Workers Struggles: The Americas

Latin America

Bank employees in Argentina strike for one day over salaries, sackings

Following the breakdown of talks between representatives of the Banking Association (AB) and private and public banks, bank workers in Argentina held a one-day strike on April 14. In addition to salary demands, firings and planned branch closings were the primary issues.

Sergio Palazzo, AB secretary general, told reporters that “the banks in their reports to their clients are indicating that according to their studies an inflationary rise of between 35 and 40 percent is expected, and they offer us a salary increase below that figure.” He called the banks’ offer of 25 percent “unacceptable.”

Palazzo also denounced the attempts by Juan Curuchet, head of the Banco Provincia in Buenos Aires, to close 42 branches. Curuchet, a member of the right-wing PRO party of President Mauricio Macri, assumed the post in December 2015. The AB is also calling for the rehiring of 47 Banco Central employees who set up an encampment in front of the institution three weeks ago.

There was a high level of participation in the strike. Delegates and workers in Buenos Aires gathered in front of the encampment and then marched through downtown. AB vowed to strike for 48 hours this week if its demands are not met.

Three-day strike by Argentine professors over salary, contract demands

Pre-university and university professors throughout Argentina stopped work for 72 hours from April 13 to 15. The educators, members of the CONADU, CONADU Histórica and FAGDUT education federations, took the action in rejection of the latest offer by the Education Ministry of 25 percent in two payments: 15 percent on May 1 and 10 percent on August 1. The unions, calling the offers “unacceptable,” are demanding 40 percent.

CONADU and CONADU Histórica claimed high adhesion to the strike nationwide—between 80 and nearly 100 percent. At least 27 universities across Argentina were affected by the walkout. Conflicts in talks between the government and unions have dragged on for three months. The teachers already held a one-day strike, which included a march by more than 2,000 teachers to the ministry, on March 30.

A list of demands by striking professors in Catamarca—paralleling those in other locations—included the following: “free parity negotiations, without a ceiling…equal application of the nomenclature for (pre-university and university) teaching posts, effective financing for the application of the Collective Work Agreement (CCT) and for the educational improvement in charge of the institution, a complete national timeline for the implementation of the…CCT, financing of Ad-Honorem positions, elimination of the Profits Tax [a tax on incomes of higher-paid workers].”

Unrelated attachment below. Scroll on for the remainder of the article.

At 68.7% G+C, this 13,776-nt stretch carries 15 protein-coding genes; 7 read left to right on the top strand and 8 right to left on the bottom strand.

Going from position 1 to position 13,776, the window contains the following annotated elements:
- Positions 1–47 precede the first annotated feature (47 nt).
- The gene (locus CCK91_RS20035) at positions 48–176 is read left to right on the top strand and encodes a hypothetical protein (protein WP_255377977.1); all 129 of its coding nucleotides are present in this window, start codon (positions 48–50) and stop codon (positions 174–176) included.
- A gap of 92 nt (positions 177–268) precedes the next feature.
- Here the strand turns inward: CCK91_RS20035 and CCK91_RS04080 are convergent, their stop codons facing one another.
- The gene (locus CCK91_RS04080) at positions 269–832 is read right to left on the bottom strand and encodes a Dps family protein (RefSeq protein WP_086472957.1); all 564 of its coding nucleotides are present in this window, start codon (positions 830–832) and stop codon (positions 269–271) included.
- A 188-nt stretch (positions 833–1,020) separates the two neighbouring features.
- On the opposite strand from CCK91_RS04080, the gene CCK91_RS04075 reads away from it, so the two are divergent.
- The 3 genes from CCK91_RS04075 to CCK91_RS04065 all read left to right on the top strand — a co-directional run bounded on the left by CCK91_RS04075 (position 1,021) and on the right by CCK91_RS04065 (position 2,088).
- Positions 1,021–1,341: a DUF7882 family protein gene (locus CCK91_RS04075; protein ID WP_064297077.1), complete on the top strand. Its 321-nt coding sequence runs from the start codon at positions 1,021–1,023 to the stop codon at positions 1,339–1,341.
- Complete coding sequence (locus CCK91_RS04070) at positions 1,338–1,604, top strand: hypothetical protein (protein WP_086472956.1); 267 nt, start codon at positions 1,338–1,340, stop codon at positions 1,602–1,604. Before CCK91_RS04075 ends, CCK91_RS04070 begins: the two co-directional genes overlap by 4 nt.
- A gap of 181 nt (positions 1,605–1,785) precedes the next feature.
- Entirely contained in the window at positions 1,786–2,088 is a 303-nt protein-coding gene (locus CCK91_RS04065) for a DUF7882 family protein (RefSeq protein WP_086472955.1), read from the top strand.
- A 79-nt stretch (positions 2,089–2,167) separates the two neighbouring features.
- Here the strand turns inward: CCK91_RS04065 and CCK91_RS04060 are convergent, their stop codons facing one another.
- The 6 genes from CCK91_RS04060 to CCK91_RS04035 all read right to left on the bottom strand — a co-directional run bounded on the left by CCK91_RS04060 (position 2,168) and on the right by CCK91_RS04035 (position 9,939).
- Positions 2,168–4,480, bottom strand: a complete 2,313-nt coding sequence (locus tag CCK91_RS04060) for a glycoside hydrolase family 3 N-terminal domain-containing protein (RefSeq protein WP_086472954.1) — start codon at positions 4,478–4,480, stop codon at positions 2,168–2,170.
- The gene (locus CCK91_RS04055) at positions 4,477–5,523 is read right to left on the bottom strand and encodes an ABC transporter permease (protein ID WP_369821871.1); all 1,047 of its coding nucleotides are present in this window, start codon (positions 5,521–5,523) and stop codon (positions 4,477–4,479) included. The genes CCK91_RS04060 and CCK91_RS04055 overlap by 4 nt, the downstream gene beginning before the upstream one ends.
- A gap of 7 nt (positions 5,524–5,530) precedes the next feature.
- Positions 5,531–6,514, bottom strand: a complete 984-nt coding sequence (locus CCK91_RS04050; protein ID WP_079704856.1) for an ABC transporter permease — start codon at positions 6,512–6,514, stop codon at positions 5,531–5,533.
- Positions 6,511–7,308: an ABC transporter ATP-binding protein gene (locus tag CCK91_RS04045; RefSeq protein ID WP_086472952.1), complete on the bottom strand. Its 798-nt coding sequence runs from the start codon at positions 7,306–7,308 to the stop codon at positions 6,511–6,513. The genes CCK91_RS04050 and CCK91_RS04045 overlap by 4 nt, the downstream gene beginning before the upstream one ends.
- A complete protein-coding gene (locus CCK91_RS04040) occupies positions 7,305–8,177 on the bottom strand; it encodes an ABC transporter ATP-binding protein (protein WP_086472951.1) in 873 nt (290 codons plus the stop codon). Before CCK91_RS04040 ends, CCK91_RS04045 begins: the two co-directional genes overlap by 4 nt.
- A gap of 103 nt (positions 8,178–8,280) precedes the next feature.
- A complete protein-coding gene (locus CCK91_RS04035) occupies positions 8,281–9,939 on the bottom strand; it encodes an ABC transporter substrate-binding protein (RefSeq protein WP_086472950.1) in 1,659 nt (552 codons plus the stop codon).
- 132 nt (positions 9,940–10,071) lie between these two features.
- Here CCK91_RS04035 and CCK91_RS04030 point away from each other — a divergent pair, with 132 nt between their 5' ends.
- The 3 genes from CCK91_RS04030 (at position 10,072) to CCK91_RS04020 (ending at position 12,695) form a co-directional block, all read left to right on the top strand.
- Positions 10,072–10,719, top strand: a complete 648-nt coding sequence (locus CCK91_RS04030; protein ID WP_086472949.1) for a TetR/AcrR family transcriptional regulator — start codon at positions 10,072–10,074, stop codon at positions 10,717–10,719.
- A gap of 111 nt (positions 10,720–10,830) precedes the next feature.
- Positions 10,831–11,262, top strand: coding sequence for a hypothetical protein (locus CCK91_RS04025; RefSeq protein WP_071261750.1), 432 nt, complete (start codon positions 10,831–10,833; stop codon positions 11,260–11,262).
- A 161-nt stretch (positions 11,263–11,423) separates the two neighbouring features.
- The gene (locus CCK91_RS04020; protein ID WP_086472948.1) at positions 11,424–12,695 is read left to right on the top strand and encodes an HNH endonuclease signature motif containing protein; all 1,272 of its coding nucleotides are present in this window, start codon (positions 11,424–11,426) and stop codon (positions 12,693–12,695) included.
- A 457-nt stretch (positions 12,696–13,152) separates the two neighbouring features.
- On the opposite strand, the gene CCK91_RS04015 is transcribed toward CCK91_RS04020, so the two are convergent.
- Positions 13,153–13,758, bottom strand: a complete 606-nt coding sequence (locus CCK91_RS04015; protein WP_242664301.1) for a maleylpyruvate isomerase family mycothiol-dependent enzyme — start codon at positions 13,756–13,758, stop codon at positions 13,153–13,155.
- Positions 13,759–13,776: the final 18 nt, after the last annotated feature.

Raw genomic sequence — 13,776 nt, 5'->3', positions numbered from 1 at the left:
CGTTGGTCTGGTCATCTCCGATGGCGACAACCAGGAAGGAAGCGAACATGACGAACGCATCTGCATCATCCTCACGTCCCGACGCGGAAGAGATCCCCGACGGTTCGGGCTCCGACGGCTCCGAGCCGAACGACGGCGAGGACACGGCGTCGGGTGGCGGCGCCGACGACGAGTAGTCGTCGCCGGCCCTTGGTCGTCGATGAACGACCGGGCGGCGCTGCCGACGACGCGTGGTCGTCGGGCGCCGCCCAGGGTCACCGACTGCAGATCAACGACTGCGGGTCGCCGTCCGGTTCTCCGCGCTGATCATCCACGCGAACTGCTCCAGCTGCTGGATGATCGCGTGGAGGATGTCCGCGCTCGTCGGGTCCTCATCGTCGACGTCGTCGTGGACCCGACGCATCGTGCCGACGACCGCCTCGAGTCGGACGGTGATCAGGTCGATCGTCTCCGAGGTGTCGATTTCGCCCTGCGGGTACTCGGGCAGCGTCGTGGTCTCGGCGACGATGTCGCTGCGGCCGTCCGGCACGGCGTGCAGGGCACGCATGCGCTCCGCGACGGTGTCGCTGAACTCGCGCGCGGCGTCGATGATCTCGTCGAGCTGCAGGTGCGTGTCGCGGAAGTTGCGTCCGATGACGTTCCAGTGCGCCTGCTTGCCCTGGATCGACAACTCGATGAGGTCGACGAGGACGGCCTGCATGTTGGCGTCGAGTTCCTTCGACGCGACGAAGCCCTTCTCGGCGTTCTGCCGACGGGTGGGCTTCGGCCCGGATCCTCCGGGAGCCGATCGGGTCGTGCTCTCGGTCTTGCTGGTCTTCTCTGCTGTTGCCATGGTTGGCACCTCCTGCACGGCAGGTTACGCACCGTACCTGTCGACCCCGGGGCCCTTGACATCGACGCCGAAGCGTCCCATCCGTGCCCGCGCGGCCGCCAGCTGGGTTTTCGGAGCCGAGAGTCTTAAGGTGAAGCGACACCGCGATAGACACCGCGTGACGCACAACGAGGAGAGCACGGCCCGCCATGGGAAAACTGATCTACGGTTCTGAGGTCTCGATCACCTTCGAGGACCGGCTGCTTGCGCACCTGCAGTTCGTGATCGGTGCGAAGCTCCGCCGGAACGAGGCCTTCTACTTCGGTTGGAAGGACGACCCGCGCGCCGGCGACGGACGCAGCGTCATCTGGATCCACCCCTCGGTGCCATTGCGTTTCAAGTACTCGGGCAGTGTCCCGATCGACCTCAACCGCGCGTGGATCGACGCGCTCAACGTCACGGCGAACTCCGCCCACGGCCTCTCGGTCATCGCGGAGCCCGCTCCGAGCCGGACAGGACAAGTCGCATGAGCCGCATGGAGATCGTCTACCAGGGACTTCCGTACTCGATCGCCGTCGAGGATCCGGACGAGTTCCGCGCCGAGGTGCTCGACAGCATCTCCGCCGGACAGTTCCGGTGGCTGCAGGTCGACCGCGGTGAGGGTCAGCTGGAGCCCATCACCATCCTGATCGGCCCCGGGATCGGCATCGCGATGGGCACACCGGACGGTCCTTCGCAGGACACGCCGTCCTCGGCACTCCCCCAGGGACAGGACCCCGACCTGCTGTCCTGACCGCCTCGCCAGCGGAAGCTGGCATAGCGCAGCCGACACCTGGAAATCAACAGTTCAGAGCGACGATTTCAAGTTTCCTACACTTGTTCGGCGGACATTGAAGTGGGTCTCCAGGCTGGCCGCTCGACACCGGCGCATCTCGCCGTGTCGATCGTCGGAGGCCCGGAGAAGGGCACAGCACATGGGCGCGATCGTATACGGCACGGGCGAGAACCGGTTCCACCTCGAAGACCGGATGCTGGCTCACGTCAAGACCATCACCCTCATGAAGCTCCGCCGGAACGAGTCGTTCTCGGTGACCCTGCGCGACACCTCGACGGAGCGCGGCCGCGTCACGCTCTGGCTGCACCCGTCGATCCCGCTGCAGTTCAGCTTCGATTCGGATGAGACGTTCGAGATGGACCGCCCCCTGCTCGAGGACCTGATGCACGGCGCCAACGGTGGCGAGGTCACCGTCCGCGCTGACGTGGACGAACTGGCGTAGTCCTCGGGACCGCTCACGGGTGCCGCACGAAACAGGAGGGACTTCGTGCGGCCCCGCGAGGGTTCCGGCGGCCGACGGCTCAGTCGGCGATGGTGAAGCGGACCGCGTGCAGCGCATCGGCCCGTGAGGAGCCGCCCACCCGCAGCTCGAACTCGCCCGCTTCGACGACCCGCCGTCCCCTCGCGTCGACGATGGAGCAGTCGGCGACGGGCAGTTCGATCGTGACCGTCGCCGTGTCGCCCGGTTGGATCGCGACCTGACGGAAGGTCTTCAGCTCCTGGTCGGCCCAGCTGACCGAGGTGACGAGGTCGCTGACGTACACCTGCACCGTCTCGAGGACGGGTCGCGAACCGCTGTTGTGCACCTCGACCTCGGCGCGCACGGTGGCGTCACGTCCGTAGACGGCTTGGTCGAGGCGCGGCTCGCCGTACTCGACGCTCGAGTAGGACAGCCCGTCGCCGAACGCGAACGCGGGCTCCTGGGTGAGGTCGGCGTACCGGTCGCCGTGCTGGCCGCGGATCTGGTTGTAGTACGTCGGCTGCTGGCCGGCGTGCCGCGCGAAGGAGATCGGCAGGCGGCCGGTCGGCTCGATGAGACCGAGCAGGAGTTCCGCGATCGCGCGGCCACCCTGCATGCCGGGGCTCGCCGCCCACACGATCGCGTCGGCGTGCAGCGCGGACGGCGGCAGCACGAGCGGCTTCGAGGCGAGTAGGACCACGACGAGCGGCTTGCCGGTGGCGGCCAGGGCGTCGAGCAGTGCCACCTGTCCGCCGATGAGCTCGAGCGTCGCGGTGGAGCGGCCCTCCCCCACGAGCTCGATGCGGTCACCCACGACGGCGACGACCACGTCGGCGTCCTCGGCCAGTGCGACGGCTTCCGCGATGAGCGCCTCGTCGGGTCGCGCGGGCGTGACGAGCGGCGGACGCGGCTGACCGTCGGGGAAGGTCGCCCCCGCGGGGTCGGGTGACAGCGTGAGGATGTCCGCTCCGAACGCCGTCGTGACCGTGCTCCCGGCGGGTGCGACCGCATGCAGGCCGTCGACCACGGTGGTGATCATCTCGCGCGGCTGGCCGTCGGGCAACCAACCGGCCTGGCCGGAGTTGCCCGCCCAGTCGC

Colombian teachers strike over health care

Last week, teachers in the southwestern Colombian department of Cauca struck from April 11 to 15 over health care demands. The teachers are members of the Schoolteachers and Education Workers Association of Cauca (Asoinca). More than 300 occupied offices of the Education Secretariat in the departmental capital, Popayán. On the fifth day, some 6,000 teachers and supporters marched through the city.

Asoinca called the strike to advance its petition that the government turn over funding for health care directly to an entity to be run by Asoinca, called ASOPROSALUD. Funding currently is channeled through the Education Ministry to private providers, an arrangement that Asoinca president Miguel Burbano, in an interview with desdeabajo.info/colombia, said “has pummeled the Colombian people.”

Burbano also criticized the Fecode national teachers federation executive, which he said “has been inefficient because instead of counteracting the structure of the health care model, has converted it into a business.” Fecode, however, supported the mobilization, in which Burbano claimed about 95 percent participation.

Education vice minister Victor Saavedra called the strike and its demands “unviable,” citing the 1989 Law 91 that established that “the administration of the resources of the National Educators Social Provision Fund must be through a state or mixed-economy fiduciary entity, in which the state has more than 90 percent of the capital.” He claimed that ASOPROSALUD does not comply with that requirement.

The Education Workers Unitary Syndicate of Cauca (Sutec), which has about 3,500 members, rejected the strike call and the ASOPROSALUD demand, contending that the agency would further deepen the trend toward privatization and would only apply to Asoinca members.